Jan: It’s really true. This new book is almost a counter book and a more political book dealing with different stories about disability. I’m definitely going to continue in this vein. I’m drawing on US disability in my work and in my writing. Norway is an interesting contrast because we have a wonderful welfare state compared with you guys. We have not had all of the, I would say, cultural space to think and talk about disability that the US has had. That’s one of the reasons why I bring California and Berkeley and the Bay Area into the book, because I learned so much from people working there. That cultural moment seems to be happening in Norway these days. A lot of disabled people are entering into the public sphere. The conversation seems to be changing in many ways. It’s a very interesting moment to be a part of.

Zibby: Here too in the United States. I also recently interviewed a woman named Mallory Weggemann who is in a wheelchair because of — she went and got shot from a doctor, and it paralyzed her when she was training for the Olympics. Now she’s actually a Paralympic gold medalist and all this stuff. She wrote a book called Limitless. A lot of the themes are the same, overcoming. Her message was so positive. Not to say yours is not. She’s like, I was meant to be here because I need to tell everybody all this stuff. Anyway, you should read it. It’s really good.

Jan: Absolutely. I will.

Zibby: If you want me to connect you, I’d be happy to put you guys in touch. Maybe you could do an event together or something really cool. She’s wonderful. She’s really great. My husband’s now actually helping with her documentary because he’s a producer. She’s great. I noticed in The New York Times review of your book that people are calling attention to your dressing style. How did you feel about that? How did you feel? Of all the things.

Jan: It’s gratifying. I do make a point of it because I think it’s something a lot of disabled people have experience with. You really need to think about your appearance because it’s so easy to become discredited if anything is off. There are a lot of people who are wheelchair users who are also homeless, and so you get a stereotype. You get stigma. It becomes quite important to navigate that stigma in different ways. Rosemaire Garland-Thomson, the disability scholar, talks about this a lot in her wonderful book called Staring: How We Look, about how being a stare-ee, someone who is socially legitimate to stare it, that person will always be conscious of being the object of other people’s stares and will have to negotiate that in some way. For me, thinking about clothes and trying to find clothes that actually fit me, which is not an easy task, became something that I wanted to bring into the book as a way of talking about looks, appearances, and all of those negotiations as well.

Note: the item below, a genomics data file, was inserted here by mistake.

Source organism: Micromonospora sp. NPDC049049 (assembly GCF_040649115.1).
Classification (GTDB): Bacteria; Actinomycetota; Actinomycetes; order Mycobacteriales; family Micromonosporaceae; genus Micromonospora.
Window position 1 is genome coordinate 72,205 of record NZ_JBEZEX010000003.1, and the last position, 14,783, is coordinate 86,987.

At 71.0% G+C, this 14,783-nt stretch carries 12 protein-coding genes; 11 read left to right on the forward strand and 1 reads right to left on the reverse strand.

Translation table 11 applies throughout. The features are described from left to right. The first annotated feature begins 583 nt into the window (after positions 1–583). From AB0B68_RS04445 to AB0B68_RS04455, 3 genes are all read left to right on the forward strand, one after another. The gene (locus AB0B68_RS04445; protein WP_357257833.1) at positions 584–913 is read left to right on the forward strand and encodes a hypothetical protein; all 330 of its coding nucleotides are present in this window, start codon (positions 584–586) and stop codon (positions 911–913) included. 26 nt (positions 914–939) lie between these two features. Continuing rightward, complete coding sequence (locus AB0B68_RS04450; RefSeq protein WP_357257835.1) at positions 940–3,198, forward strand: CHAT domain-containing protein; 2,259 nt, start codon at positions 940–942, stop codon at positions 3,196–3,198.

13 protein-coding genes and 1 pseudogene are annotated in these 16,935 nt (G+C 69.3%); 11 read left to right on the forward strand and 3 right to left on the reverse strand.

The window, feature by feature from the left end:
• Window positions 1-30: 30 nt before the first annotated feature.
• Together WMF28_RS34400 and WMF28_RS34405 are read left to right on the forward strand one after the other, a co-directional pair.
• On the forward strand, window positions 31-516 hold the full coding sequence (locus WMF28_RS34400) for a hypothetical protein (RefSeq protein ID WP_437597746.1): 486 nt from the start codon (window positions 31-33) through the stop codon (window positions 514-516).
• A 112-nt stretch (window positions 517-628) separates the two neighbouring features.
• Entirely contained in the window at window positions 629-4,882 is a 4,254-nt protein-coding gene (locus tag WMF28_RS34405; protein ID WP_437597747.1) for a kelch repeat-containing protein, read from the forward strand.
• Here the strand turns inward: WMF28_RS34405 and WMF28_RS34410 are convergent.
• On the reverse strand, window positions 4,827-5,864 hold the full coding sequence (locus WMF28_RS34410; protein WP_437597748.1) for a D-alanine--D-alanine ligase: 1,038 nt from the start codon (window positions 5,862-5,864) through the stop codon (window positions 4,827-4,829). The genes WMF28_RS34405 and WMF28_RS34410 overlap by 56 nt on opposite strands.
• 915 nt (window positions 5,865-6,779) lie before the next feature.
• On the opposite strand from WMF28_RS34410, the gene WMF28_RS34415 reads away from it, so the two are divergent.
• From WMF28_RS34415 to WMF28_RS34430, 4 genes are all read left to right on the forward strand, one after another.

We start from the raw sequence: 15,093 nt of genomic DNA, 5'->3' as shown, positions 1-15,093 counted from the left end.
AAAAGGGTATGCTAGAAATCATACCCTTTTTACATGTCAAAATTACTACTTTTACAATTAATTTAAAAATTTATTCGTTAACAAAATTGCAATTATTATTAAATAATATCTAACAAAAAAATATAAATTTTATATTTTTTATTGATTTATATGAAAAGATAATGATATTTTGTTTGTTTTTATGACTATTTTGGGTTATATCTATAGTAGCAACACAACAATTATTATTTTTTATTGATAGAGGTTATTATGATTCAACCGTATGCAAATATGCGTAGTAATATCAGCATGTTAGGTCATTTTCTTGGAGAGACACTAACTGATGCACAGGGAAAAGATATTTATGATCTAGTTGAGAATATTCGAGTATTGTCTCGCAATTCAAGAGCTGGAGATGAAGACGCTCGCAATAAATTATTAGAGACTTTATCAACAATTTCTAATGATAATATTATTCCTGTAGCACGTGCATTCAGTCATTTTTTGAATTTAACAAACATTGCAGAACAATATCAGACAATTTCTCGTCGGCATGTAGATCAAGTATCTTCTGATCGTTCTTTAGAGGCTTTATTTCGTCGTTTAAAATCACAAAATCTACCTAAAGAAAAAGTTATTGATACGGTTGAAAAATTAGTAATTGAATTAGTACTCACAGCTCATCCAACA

Zibby: I wonder if in the book Stare they talk about fame. That’s another reason why people stare at people. You can look different, or you can just be so well-known. I wonder if the effect on the stare-ee is the same for the different reasons.

Jan: I’m not trying to come off as horrible here, but I have been picked out on the street for having written books, for having appeared in the media, and so now I never know. It could be that kind of attention. It could be the other kind of attention. I can’t be sure. It’s an interesting kind of ambiguity to live with these days for however long this micro-celebrity in Norway lasts.

Zibby: I feel like here, people give celebrities a really hard time. Oh, yeah, it’s hard for you. I’m really sorry. Cry me a river. But there is something to not being able to move through the world in a way — I don’t know. I’m not a celebrity. I have no idea.

Jan: I can imagine. In my case, it felt like I’m going to get people’s attention whatever I do, so it may as well be positive attention.

Zibby: For you, go milk it. Why not? It’s great. Do you have any advice for aspiring authors?

Jan: That’s a great question. The answer is always simple and incredibly difficult. It’s to write. For me, the transformative year was a writing school here in Oslo where I had to write stuff I would never have written on my own, to just try everything, different voices, different angles, different genres, different exercises, and then discovering my voice along the way. I’d written a lot of academic texts before, but this was something completely different. I discovered that writing in a different way will also sometimes allow you to write about different topics. It really is a process of discovering what is within you.

Zibby: Wow, that’s great. Jan, thank you so much. This was so interesting. Again, your book was absolutely beautiful. I thank you for spending the time with me today.

Jan: Thank you so much for having me.

Zibby: Thank you. Take care.

Jan: Buh-bye.

Zibby: Buh-bye.